Among our newest partners is the Rural Youth Development Organization Sierra Leone (RYDO-SL) which has been serving impoverished communities in the Bumpe Ngao Chiefdom of the Bo District in the country, including operating a health clinic and pharmacy in the village of Mokoba where medical care is drastically needed.
This spring, in response to the coronavirus pandemic, RYDO-SL program manager Joseph Ngoniyela Kobba contacted us with a request for face masks to protect staff and patients at the clinic, as well as for those in the local communities RYDO-SL serves.
However, instead of simply providing RYDO-SL with thousands of single-use face masks which would be discarded, we decided to go one better.
Thanks to our supporters, we were able to provide grant funding to RYDO-SL to purchase enough fabric and sewing machines to enable local tailors to generate income for themselves by making the 3,000 face masks to be distributed to RYDO-SL medical staff and vulnerable members of the community.
Although providing our partners with what they need has become more challenging since the onset of the coronavirus (COVID-19), rest assured, Bread and Water for Africa® continues to do everything in our power to make sure basic needs are met in the African countries where we work.
Recently, we shipped a 40-foot container filled with prenatal vitamins, antibiotics, and analgesics in cooperation with our longtime partner, MAP International.
“These much needed medicines will be distributed to [hospitals and clinics serving] orphans, vulnerable children, persons with disabilities, the elderly and expectant mothers in seven health facilities in Freetown, Sierra Leone,” stated MAP International.
MAP International continued:
“Our partner Bread and Water for Africa, through the United Methodist Church will help us distribute these lifesaving [medicine as soon as the shipment arrives].
“For the two billion people who don’t have access to even basic medicines, ensuring our planned shipments of essential, life-changing medicines and health supplies is of utmost importance.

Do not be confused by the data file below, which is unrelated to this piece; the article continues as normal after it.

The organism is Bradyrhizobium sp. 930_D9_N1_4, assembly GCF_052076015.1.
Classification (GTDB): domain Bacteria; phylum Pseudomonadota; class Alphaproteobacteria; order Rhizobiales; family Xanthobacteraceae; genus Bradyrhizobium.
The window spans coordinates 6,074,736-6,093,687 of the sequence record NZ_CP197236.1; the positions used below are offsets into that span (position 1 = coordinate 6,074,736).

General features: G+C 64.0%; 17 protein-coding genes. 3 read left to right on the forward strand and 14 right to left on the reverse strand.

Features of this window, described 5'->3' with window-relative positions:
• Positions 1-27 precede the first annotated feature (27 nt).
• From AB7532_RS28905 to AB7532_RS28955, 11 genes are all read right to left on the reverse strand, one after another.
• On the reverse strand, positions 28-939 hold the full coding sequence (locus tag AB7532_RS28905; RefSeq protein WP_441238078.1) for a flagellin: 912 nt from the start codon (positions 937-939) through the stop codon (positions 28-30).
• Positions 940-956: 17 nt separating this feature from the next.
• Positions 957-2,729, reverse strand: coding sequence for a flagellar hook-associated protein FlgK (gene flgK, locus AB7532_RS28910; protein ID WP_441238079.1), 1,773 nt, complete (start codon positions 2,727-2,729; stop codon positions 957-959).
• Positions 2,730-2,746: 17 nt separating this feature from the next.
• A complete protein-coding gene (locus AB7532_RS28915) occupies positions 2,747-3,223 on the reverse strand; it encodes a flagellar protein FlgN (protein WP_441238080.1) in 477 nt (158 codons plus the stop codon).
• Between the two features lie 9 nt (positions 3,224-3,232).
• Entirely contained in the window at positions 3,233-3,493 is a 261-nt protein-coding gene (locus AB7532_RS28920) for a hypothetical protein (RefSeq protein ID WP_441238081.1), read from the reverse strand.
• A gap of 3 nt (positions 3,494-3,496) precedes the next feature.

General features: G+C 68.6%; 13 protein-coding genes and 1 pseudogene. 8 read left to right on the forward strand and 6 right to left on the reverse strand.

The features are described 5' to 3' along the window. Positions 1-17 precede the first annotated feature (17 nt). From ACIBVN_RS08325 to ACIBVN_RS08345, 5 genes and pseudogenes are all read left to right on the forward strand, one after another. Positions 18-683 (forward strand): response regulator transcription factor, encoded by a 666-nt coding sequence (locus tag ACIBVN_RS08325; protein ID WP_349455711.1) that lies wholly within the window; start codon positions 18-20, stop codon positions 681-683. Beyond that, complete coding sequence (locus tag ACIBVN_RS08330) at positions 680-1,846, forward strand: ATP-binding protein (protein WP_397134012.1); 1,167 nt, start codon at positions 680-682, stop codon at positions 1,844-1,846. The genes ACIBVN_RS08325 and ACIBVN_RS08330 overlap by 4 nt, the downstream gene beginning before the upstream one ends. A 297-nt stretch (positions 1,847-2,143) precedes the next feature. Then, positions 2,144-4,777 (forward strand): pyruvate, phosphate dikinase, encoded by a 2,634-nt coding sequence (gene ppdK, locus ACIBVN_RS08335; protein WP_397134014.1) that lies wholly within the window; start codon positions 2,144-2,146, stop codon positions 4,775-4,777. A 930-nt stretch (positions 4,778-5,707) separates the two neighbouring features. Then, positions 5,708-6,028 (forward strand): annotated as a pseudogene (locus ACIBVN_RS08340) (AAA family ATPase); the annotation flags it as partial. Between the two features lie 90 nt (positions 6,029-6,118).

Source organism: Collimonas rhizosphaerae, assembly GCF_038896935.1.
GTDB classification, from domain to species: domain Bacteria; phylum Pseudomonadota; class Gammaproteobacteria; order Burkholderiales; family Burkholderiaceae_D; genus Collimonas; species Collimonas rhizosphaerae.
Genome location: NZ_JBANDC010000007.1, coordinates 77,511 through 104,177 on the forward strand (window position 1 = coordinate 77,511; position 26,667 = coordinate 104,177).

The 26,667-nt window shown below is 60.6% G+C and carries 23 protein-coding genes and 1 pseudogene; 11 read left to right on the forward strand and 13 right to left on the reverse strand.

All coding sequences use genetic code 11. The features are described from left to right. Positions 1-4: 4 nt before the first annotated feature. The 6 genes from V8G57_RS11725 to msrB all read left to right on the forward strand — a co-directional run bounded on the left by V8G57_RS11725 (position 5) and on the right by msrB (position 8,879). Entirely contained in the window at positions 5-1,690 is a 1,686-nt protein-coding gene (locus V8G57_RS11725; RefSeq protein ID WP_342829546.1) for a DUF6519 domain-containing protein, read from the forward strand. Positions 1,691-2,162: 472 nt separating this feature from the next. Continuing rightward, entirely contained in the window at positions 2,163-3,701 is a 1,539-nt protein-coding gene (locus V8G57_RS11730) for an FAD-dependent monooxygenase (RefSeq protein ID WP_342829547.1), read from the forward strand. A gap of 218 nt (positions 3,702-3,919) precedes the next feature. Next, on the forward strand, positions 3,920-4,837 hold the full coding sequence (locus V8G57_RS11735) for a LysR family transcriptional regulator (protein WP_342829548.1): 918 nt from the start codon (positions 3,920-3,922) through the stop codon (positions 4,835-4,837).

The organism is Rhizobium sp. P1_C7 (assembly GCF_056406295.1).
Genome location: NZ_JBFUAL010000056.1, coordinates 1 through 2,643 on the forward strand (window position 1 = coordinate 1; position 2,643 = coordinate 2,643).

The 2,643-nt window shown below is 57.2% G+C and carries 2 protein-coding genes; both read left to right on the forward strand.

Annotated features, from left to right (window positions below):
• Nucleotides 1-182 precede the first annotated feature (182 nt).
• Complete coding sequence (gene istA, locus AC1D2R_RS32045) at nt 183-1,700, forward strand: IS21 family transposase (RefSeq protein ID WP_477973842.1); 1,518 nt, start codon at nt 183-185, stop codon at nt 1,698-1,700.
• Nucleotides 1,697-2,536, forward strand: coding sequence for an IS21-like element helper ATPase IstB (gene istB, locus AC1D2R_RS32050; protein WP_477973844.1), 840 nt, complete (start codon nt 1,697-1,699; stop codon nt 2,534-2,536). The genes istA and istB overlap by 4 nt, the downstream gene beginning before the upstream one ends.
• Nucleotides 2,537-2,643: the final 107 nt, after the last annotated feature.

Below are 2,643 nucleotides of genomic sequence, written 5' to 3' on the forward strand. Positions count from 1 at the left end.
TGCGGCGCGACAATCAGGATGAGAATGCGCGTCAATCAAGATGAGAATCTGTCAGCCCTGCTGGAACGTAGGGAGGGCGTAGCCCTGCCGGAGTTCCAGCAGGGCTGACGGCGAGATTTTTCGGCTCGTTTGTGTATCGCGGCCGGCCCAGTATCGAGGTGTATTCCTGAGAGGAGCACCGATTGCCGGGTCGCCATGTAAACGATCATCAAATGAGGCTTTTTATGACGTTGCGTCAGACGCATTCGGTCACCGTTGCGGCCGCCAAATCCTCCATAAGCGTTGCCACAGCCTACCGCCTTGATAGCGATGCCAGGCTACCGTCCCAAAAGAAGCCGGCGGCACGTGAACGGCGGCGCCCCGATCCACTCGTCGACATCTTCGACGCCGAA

“Please continue to include all the most vulnerable people in your prayers as you keep your families and loved ones safe and secure. We will all weather this as best we can.”
We will all get through this together.
At Shinga Development Trust’s Lerato Children’s Home, nearly two dozen orphaned and abandoned children were living in darkness this past year. The country has struggled with crippling, rolling blackouts, leaving the children and millions of Zimbabweans without electricity for roughly 20 hours a day.
For us and our longtime partner, Margaret Makambira, who had just in the past year completed construction of the children’s home – the situation was untenable.
“Zimbabwe is experiencing blackouts up to 20 hours daily cause lots of distractions to the orphans at the home,” reported Margaret in November. “Children cannot do their school assignments, and food is going bad.
“The need of solar instillation is crucial so life can be easier for the children,” she said.
She turned to us, and we turned to our supporters, who quickly and generously provided the $3,000 necessary to install solar panels. This will ensure that Margaret and the children in her care will have all the electricity they need – and at no cost for years to come!
(Pictured: Women and their children with nurses at the Mokoba Health Center)
Thanks to the supporters of Bread and Water for Africa®, some 5,600 Sierra Leoneans, including 2,200 boys and girls, received healthcare services at the newly-renovated Mokoba Health Center in the past few months alone. Last year, we called upon our supporters to help us raise the $5,500 necessary to fix the damage to the more than 20-year old building which had fallen into disrepair. There was fear that government authorities would close down the clinic, leaving the residents of the rural village of Mokoba with no healthcare services in the vicinity. But they came through, and as you can see in these photos the building is beautiful and looking as good as new.
Front view of the newly-renovated Mokoba Health Center in Sierra Leone funded by Bread and Water for Africa®
A child being tested for malaria at the Mokoba clinic.
Clinic manager Joseph Ngoniyela Kobba, right, addressed the nurses and members of the community at a recent re-dedication ceremony for the health center.
The residents of the village, particularly expecting women and mothers with young children, as well as the elderly, are especially grateful and relieved. Clinic manager Joseph Ngoniyela Kobba reported that with the rehabilitated clinic the health status of those in the village and surrounding communities has already showed remarkable improvement.